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CEI Today: Bloomberg's soda ban, Chicago teachers strike, and a dubious global warming poll

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CEI Today: Bloomberg's soda ban, Chicago teachers strike, and a dubious global warming poll

Today in the News

BLOOMBERG SODA BAN - MICHELLE MINTON Sugary drinks ban begs the question -- who has the right to decide what you consume?

Consuming too much sugar can lead to obesity; few people would argue to the contrary. Yet not everyone agrees, as New York Mayor Michael Bloomberg has repeatedly affirmed, that solving nutrition issues is the right and responsibility of the government. Unfortunately his latest proposal, approved Thursday by the New York Board of Health, will do nothing to solve obesity in New York. Worse, it will further entrench the idea that New York is bad for business.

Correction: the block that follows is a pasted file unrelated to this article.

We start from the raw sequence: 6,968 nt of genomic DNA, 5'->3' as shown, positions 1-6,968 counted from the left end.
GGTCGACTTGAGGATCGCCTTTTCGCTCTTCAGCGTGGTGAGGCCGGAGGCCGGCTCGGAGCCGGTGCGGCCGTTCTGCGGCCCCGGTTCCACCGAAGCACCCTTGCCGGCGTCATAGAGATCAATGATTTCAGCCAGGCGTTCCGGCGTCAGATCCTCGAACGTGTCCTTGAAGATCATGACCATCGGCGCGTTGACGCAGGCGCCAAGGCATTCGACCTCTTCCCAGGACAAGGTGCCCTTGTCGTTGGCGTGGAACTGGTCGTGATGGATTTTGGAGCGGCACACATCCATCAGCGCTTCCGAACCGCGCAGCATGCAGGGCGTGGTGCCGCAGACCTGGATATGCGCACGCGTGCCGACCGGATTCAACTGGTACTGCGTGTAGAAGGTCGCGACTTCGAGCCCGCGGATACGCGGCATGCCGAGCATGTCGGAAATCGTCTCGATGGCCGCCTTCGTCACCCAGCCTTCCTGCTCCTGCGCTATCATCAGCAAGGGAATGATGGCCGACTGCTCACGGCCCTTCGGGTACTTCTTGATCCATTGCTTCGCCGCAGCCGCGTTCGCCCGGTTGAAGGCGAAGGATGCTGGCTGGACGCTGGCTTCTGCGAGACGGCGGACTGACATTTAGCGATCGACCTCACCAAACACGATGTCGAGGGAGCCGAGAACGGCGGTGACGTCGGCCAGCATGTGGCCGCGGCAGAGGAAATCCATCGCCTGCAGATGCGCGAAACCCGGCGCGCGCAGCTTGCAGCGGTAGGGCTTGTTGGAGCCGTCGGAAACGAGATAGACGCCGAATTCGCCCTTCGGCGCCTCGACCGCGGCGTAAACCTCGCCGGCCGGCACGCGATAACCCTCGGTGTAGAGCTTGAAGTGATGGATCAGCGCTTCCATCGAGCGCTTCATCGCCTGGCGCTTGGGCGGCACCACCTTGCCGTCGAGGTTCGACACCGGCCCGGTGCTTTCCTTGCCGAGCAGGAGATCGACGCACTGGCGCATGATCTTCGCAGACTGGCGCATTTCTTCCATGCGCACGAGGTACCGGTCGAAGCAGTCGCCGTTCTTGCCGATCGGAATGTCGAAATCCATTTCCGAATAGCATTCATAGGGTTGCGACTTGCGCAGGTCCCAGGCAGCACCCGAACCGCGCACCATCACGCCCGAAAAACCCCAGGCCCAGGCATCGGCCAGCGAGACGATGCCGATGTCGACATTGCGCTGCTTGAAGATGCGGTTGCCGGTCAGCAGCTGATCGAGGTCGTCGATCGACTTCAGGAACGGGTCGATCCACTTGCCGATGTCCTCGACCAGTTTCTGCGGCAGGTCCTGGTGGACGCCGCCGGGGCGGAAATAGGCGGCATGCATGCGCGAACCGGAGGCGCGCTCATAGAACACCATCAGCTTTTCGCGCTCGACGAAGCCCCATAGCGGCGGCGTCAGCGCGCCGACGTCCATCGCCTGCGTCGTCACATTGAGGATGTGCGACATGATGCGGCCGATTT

CHICAGO TEACHERS STRIKE - RUSS POHL Chicago Teachers Strike: A Lesson Of “Excessive Zeal And No Brains”

On September 10, 2012, the Chicago Teachers Union (CTU) walked out of the city’s public schools after negotiations fell through with Chicago Mayor Rahm Emanuel and the school district. The issues surrounding the negotiations between the city and the teachers involved reforms to pay increases and teacher evaluations. As of now, no contract agreement has been finalized, but recent developments have showed signs of an impending end to the strike.

If lessons can be learned from history, then the 1987 Chicago Teachers Strike provides a good example as what to expect from the aftermath of the strike.


GREEN POLL - MARLO LEWIS Another Skewed Poll ‘Finds’ Voters Support Green Agenda

An opinion survey commissioned by the Sierra Club supposedly shows that Oklahoma voters overwhelmingly favor the expansion of wind and solar power and the phase out of coal-fired power plants. An obvious implication is that Oklahoma Sen. James Inhofe, the Senate’s leading critic of the Obama administration’s anti-coal policies, is out of step with his constituents.

This is an old trick (see my post on a similar, NRDC-sponsored poll of Michigan voters in House Energy and Commerce Chairman Fred Upton’s district). When a pollster asks leading questions, he can usually elicit the answers his client is paying for.